With this standard and reliable means for rapid and efficient hMSC expansion, a three-phase upstream process can then be designed for collection of EVs/exosomes from the hMSCs. For any manufacturing process involving cells, it is important to maintain a consistent population doubling level (PDL) to ensure batch-to-batch reliability and quality. Reaching higher PDL (without passing the established upper limit) is key to maximize the number of cells obtained per batch. This is accomplished with an initial seed train for cell expansion up to a desired PDL before commencing the growth phase (to learn more about PDL, see this Population Doubling blog). Furthermore, since growth medium used for cell expansion can contain process impurities such as non-hMSC-EVs or other particles, this liquid must be discarded and washed away before the final process phase, hMSC-EV collection, where medium is exchanged from growth medium to a collection medium. This exchange removes process impurities from the cell expansion phase. Thus, the general process strategy involves a seed train for initial cell expansion, followed by cell expansion to high density in a culture vessel, and finally, an exchange from growth medium to collection medium leading to harvest of conditioned medium (Fig. 2). Still considered a state of the art , this process is conventionally based on earlier academic studies that focused on acquisition of EVs/exosomes for analysis and characterization and/or preclinical applications.
Figure 3. The RoosterBio advantage in hMSC expansion for hMSC-EV collection. Using RoosterBio materials, hMSCs can be expanded from 1M to 100M cells in 10 days (PDL ~6.6). Using traditional materials, hMSCs can be expanded from 1M to 3M cells in 10 days (PDL ~1.6), and 1M to 100M cells in 27 days (PDL ~ 6.6). Comparison (A) involves exchanging medium on day 10 (different PDL) and comparison (B) involves exchanging medium on day 27 (different total process time).
Figure 4. Comparison of hMSC-EV size distributions. Using RoosterBio materials, hMSC-EV size distribution is comparable across three different hMSC donors to hMSC-EVs prepared using traditional materials. Nearly all EVs/Exosomes range in diameter from 50-500 nm, with a median diameter ~180 nm. Particle size was evaluated using the Nanosight NS300 instrument, and particles were confirmed to be hMSC-EVs by evaluating proper process control samples lacking hMSCs.
Starting with a vial of one million (1M) hMSCs, the process can obtain 100M hMSCs in 10 days using RoosterBio cells and medium (Fig. 3) with a planar flask-based culture platform. In comparison, using traditional, fetal bovine serum (FBS)-formulated cell and media materials with the same starting point requires 27 days to reach 100M hMSCs. The significantly shortened process time for the cell growth phase clearly demonstrates the efficiency of the RoosterBio platform. On day 10, the RoosterBio process reaches a post-thaw PDL ~6.6 while the traditional process reaches a post-thaw PDL ~1.6. At this point, RoosterBio cell cultures can be exchanged to a collection medium. To compare appropriately to the RoosterBio process, a traditional culture can either (A) exchange medium on day 10 with a PDL ~1.6, or (B) the culture can be extended until day 27 with a medium exchange at a PDL ~6.6. Moving forward, both alternatives (A) and (B) are outlined for thorough comparison.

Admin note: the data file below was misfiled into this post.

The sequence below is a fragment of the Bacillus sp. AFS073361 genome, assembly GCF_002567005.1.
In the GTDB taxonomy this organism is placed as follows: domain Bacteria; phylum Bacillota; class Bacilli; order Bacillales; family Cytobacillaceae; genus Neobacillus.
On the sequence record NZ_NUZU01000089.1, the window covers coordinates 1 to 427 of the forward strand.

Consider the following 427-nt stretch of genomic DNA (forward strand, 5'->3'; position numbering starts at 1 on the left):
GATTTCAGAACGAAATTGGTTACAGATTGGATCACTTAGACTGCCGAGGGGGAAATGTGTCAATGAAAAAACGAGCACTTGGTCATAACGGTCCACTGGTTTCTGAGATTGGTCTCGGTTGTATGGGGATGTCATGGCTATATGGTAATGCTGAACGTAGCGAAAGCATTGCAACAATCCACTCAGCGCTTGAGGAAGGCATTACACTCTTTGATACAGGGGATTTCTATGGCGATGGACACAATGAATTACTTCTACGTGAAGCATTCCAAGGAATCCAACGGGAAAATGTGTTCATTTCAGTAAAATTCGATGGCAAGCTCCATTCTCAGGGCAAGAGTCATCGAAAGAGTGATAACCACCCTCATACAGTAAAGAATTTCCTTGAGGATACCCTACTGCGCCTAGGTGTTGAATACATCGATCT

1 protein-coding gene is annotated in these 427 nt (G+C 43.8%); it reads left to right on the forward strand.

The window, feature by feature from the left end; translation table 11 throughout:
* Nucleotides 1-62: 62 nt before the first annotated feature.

Harvesting hMSC-EVs Using RoosterCollect™-EV
For therapeutic use, the medium used to collect hMSC-EVs should be “xeno-free” (i.e., not containing materials sourced from non-human animals) and void of contaminating particles that can leach from conventional growth medium supplements. To address this challenge, RoosterBio developed RoosterCollect-EV as a low-particulate medium to ease implementation of the hMSC-EV collection phase (as shown in Fig. 2), leading to accumulation of EV/exosomes with a consistent size distribution ranging from 50-500 nm in diameter and median ~180 nm (Fig. 4). For any given process, the collection time should be optimized to provide the maximum hMSC-EV number while maintaining critical quality attributes (CQAs) determined by characterization. Using RoosterCollect-EV in flask-based culture, this collection time is established as 3 days for both RoosterBio and traditional-sourced hMSCs, leading to a total process time of 13 days for the RoosterBio process (5-day seed train -> 5-day growth phase -> 3-day collection phase). The corresponding traditional process, then, is 13 days for alternative (A) and 30 days for alternative (B).
Figure 5. Comparison of EV/exosome yield using RoosterBio versus traditional materials. A process utilizing RoosterBio materials yields ~4×1010 hMSC-EVs per process day (~5×1011 total). With a constant process time (A), a similar process using traditional materials yields ~50X less EVs per process day. With a constant PDL (B), a similar process using traditional materials yields ~3X less EVs but with the requirement of 17 additional process days.